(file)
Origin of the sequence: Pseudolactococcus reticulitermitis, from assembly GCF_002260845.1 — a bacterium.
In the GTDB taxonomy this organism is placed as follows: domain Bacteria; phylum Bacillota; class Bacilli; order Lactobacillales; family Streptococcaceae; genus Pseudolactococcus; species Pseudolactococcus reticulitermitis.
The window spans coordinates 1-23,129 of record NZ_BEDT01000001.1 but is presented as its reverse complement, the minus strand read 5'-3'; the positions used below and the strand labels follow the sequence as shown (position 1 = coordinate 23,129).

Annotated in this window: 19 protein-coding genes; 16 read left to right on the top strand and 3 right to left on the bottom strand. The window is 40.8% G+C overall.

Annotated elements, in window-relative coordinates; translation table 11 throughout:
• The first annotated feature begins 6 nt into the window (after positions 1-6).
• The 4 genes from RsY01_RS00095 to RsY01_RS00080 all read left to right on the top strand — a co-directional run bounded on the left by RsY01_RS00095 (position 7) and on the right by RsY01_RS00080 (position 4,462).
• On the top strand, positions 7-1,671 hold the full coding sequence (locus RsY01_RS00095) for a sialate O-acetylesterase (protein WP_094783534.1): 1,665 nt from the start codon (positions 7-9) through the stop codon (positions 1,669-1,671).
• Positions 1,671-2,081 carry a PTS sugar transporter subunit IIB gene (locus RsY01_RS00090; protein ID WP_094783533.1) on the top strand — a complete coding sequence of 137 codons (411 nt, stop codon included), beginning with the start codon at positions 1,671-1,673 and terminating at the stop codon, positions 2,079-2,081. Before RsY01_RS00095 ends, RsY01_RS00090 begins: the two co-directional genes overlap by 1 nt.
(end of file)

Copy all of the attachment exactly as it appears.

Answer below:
Origin of the sequence: Pseudolactococcus reticulitermitis, from assembly GCF_002260845.1 — a bacterium.
In the GTDB taxonomy this organism is placed as follows: domain Bacteria; phylum Bacillota; class Bacilli; order Lactobacillales; family Streptococcaceae; genus Pseudolactococcus; species Pseudolactococcus reticulitermitis.
The window spans coordinates 1-23,129 of record NZ_BEDT01000001.1 but is presented as its reverse complement, the minus strand read 5'-3'; the positions used below and the strand labels follow the sequence as shown (position 1 = coordinate 23,129).

Annotated in this window: 19 protein-coding genes; 16 read left to right on the top strand and 3 right to left on the bottom strand. The window is 40.8% G+C overall.

Annotated elements, in window-relative coordinates; translation table 11 throughout:
• The first annotated feature begins 6 nt into the window (after positions 1-6).
• The 4 genes from RsY01_RS00095 to RsY01_RS00080 all read left to right on the top strand — a co-directional run bounded on the left by RsY01_RS00095 (position 7) and on the right by RsY01_RS00080 (position 4,462).
• On the top strand, positions 7-1,671 hold the full coding sequence (locus RsY01_RS00095) for a sialate O-acetylesterase (protein WP_094783534.1): 1,665 nt from the start codon (positions 7-9) through the stop codon (positions 1,669-1,671).
• Positions 1,671-2,081 carry a PTS sugar transporter subunit IIB gene (locus RsY01_RS00090; protein ID WP_094783533.1) on the top strand — a complete coding sequence of 137 codons (411 nt, stop codon included), beginning with the start codon at positions 1,671-1,673 and terminating at the stop codon, positions 2,079-2,081. Before RsY01_RS00095 ends, RsY01_RS00090 begins: the two co-directional genes overlap by 1 nt.